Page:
Articles Posted in Linsco LPL

Chicago-based Stoltmann Law Offices has represented investors who’ve suffered losses from dealing with unscrupulous investment brokers selling risky variable annuities.

Variable annuities are hybrid products that combine mutual funds within an annuity “wrapper.” As a retirement savings vehicle, you can invest in a variety of stock, bond and other funds that compound earnings tax free. Unlike “fixed” annuities, which pay a set rate of return and a guaranteed monthly payment, variables are not focused on guaranteed income and performance is based on market returns, so you could lose money. Both products provide a death “benefit,” that is, a lump-sum payment to survivors when the annuity holder dies.

The main reason variable annuities are often a bad deal for retirement investors is they are extremely expensive to own. In addition to sales commissions, mutual fund managers levy fees. There are also insurance-related expenses, riders, and other fees that act as a drag on return. Brokers often tout the tax “benefit” of owning a variable annuity, but then sell then to investors in their IRAs, which is a huge problem.

The State of Indiana recently imposed a $450,000 civil penaltyagainst LPL Financial for failing to supervise the company’s financial advisors on a state-wide basis.  The fine was based on two material deficiencies in LPL’s supervisory system. First, due to an alleged software glitch, LPL supervisors were not monitoring or supervising an undisclosed number of emails. There is an obligation for LPL to supervise all incoming and outgoing correspondence with firm clients. This obligation is rooted in FINRA Rule 3110(b)(4), which provides:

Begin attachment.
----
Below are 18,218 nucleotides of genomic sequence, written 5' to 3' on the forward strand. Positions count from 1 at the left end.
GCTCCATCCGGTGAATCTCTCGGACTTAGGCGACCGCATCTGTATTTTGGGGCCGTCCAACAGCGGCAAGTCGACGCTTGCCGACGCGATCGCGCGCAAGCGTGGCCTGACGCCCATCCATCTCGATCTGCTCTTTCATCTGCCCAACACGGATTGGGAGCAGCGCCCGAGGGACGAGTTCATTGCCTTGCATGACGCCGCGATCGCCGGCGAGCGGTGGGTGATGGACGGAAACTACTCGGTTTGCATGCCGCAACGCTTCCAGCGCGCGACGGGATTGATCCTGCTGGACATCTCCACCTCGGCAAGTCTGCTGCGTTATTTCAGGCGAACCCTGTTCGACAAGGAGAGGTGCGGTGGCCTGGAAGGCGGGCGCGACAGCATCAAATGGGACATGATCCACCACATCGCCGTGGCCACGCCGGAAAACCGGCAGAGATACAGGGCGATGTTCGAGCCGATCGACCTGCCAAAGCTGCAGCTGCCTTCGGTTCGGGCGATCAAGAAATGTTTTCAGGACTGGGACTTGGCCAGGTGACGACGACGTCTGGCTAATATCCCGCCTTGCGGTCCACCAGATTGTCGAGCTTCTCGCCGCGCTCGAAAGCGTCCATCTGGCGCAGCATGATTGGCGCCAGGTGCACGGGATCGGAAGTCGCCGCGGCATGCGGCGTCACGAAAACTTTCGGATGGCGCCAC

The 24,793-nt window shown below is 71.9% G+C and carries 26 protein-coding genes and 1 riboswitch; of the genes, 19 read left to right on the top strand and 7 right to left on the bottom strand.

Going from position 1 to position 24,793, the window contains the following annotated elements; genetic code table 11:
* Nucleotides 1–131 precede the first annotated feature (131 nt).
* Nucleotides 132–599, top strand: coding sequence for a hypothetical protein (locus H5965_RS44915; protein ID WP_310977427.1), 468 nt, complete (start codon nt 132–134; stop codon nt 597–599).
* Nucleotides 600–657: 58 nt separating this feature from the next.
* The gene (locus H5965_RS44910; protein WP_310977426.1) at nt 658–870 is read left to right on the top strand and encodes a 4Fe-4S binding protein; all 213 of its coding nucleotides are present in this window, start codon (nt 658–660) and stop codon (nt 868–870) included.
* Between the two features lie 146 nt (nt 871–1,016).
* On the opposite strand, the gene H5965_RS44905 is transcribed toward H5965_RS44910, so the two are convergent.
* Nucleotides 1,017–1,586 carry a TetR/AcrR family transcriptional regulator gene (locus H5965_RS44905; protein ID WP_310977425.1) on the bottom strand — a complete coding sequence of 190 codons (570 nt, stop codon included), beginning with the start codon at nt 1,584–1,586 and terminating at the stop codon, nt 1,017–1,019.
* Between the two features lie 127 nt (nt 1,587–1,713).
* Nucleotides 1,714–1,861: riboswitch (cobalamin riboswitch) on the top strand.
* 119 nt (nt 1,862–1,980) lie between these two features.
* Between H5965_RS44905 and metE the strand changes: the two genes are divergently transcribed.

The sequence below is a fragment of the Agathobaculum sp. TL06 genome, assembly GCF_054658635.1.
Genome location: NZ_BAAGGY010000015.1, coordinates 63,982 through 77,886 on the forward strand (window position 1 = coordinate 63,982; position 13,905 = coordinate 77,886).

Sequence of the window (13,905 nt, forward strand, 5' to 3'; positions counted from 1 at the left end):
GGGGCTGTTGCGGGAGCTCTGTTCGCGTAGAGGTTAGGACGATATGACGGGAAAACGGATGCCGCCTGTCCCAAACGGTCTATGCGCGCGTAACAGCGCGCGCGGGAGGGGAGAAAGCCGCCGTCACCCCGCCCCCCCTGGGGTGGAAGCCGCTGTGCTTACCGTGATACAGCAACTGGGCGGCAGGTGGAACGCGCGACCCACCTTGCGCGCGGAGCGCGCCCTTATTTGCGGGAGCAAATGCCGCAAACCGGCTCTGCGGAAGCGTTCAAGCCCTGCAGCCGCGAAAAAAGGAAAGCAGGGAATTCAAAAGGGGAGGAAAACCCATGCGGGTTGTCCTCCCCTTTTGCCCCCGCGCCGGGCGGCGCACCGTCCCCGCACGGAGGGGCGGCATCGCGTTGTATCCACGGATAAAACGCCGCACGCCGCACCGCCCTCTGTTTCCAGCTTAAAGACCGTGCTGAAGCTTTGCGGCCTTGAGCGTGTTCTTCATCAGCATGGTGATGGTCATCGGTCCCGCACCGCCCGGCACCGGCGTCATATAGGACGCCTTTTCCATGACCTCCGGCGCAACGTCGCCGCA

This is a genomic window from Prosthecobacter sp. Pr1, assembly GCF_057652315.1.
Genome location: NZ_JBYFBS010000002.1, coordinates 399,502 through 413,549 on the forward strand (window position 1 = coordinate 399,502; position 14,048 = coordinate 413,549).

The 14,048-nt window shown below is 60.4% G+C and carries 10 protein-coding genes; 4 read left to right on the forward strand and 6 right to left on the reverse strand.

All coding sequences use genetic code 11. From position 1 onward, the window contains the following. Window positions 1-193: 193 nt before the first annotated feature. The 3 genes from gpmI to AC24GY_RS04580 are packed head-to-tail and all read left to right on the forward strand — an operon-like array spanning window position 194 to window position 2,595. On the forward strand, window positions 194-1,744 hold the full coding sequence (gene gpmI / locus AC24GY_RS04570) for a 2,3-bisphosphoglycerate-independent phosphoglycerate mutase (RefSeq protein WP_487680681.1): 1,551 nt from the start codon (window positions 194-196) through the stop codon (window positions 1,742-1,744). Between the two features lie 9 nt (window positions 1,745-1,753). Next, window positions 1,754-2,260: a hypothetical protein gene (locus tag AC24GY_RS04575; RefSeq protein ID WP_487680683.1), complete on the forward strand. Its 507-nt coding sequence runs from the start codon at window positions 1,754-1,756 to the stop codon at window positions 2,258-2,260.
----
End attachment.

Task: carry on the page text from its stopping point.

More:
The supervisory procedures required by this paragraph (b) shall include procedures for the review of incoming and outgoing written (including electronic) correspondence and internal communications relating to the member’s investment banking or securities business. The supervisory procedures must be appropriate for the member’s business, size, structure, and customers. The supervisory procedures must require the member’s review of:

(A) incoming and outgoing written (including electronic) correspondence to properly identify and handle in accordance with firm procedures, customer complaints, instructions, funds and securities, and communications that are of a subject matter that require review under FINRA rules and federal securities laws.

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